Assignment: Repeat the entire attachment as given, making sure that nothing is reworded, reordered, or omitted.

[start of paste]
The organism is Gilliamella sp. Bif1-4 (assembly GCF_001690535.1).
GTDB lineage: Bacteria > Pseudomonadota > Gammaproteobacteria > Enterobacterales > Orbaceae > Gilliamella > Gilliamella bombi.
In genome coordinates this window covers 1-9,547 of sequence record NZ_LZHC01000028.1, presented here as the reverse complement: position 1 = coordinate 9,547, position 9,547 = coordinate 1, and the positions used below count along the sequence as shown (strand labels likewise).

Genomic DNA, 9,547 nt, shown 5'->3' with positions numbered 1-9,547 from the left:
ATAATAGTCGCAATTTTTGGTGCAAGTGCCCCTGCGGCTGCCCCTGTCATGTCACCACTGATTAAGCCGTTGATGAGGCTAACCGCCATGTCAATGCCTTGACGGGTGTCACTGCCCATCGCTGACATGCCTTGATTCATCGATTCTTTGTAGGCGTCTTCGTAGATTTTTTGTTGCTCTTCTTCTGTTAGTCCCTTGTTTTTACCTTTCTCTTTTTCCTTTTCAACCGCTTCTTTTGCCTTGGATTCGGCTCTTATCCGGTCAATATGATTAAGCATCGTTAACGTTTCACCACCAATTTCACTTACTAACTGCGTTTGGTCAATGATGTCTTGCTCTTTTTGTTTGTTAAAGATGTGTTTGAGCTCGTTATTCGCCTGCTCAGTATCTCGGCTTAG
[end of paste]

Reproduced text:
The organism is Gilliamella sp. Bif1-4 (assembly GCF_001690535.1).
GTDB lineage: Bacteria > Pseudomonadota > Gammaproteobacteria > Enterobacterales > Orbaceae > Gilliamella > Gilliamella bombi.
In genome coordinates this window covers 1-9,547 of sequence record NZ_LZHC01000028.1, presented here as the reverse complement: position 1 = coordinate 9,547, position 9,547 = coordinate 1, and the positions used below count along the sequence as shown (strand labels likewise).

Genomic DNA, 9,547 nt, shown 5'->3' with positions numbered 1-9,547 from the left:
ATAATAGTCGCAATTTTTGGTGCAAGTGCCCCTGCGGCTGCCCCTGTCATGTCACCACTGATTAAGCCGTTGATGAGGCTAACCGCCATGTCAATGCCTTGACGGGTGTCACTGCCCATCGCTGACATGCCTTGATTCATCGATTCTTTGTAGGCGTCTTCGTAGATTTTTTGTTGCTCTTCTTCTGTTAGTCCCTTGTTTTTACCTTTCTCTTTTTCCTTTTCAACCGCTTCTTTTGCCTTGGATTCGGCTCTTATCCGGTCAATATGATTAAGCATCGTTAACGTTTCACCACCAATTTCACTTACTAACTGCGTTTGGTCAATGATGTCTTGCTCTTTTTGTTTGTTAAAGATGTGTTTGAGCTCGTTATTCGCCTGCTCAGTATCTCGGCTTAG